If given an opportunity, most of us will find a way to justify what we want to do in nearly any circumstance. For example, at one point in my career I was leading a particular team and others suggested that we should merge core processes with a sister group to reduce cost. I was adamant about why it wouldn’t work so it never happened. A couple of years later I became the manager of both groups and merged processes within weeks of assuming the new role. In both cases I easily justified my behavior, but on the inside I knew that I was fooling myself. There are two important thoughts about this story.
First, I realized that I was subject to biases, filters, blind spots and egotistical impulses as much as anyone. In fact, if I was truthful, I realized that the person who fooled me the most was myself. Second, and equally seriously, I realized that we all do the same thing. In some cases, this self-delusion or self-serving bias is harmless, sometimes aggravating to others, sometimes bites us in the end and sometimes is flat out dangerous. The last result is the focus of this short article.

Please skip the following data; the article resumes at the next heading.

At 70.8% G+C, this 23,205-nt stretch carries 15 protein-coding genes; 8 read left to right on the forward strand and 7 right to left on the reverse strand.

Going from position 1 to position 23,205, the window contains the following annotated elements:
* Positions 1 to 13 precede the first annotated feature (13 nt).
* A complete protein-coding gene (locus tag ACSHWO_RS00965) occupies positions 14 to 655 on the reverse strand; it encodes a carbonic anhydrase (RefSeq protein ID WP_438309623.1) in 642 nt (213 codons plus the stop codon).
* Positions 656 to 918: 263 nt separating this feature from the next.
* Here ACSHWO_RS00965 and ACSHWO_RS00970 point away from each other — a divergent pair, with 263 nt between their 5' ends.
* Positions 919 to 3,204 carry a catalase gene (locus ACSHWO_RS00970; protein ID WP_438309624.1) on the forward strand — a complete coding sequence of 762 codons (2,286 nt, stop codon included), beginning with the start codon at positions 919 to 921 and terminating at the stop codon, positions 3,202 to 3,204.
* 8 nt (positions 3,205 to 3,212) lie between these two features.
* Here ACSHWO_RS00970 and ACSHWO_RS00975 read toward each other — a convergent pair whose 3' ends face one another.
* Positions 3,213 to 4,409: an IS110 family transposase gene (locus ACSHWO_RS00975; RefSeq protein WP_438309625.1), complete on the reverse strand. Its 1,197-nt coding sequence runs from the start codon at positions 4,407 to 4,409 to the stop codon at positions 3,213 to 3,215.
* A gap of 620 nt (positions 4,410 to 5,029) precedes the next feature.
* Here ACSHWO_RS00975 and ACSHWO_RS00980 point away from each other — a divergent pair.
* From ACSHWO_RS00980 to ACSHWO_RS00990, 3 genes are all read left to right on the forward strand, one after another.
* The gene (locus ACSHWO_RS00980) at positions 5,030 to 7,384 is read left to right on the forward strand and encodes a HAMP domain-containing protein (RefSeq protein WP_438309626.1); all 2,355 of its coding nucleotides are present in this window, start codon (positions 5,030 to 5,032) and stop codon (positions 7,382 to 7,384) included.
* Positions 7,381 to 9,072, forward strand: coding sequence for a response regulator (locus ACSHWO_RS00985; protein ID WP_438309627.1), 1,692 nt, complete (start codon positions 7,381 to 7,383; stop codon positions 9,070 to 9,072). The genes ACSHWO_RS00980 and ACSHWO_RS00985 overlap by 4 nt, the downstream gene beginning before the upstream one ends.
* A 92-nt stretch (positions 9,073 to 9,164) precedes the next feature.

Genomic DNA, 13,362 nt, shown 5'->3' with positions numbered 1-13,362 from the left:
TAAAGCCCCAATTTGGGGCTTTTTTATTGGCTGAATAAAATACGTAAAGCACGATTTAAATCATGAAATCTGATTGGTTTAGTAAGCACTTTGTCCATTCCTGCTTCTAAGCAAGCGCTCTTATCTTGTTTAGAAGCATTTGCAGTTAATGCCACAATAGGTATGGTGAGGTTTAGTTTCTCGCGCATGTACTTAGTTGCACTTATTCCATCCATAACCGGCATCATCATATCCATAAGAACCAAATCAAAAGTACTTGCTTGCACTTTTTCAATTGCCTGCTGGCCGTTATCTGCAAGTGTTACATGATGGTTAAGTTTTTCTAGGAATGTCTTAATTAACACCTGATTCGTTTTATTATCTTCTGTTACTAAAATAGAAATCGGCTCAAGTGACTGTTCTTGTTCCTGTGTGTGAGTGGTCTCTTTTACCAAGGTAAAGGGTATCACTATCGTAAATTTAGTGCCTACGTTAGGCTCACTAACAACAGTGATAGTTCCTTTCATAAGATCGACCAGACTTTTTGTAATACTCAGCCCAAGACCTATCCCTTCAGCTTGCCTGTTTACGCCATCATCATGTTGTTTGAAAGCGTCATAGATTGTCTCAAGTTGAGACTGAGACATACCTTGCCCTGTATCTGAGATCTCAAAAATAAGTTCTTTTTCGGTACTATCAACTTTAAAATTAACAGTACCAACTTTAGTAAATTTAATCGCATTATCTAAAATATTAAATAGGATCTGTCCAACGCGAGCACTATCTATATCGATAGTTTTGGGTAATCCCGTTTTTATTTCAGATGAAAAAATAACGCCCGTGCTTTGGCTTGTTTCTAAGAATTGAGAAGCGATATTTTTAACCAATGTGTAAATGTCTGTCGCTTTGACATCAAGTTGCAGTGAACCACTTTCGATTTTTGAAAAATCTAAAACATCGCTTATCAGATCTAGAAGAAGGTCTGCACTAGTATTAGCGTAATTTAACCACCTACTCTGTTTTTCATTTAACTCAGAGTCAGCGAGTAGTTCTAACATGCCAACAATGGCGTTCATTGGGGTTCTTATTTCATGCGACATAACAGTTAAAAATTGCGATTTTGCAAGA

The less defined the environment and behavioral expectations, the greater our propensity to engage in self-serving bias. More wiggle room. You don’t talk yourself into 80 mph when the freeway sign says “sobriety check ahead.”
From a safety perspective, it is important to recognize that we will talk ourselves into shortcuts, skipping steps and forging readings that never seem to change. As managers, we will talk ourselves into every activity other than crew visits, process checks and workload management.
This recognition is not new of course and needs to be constantly treated. The most effective way to do this is to incorporate a set of values or virtues that will guide us even when the circumstances are the most undefined. All utilities have a generalized set of values but these by themselves are insufficient in practice. It is important to know our individual and collective tendencies in advance so that they can be accurately mitigated. The higher the stakes, the more important the mitigation.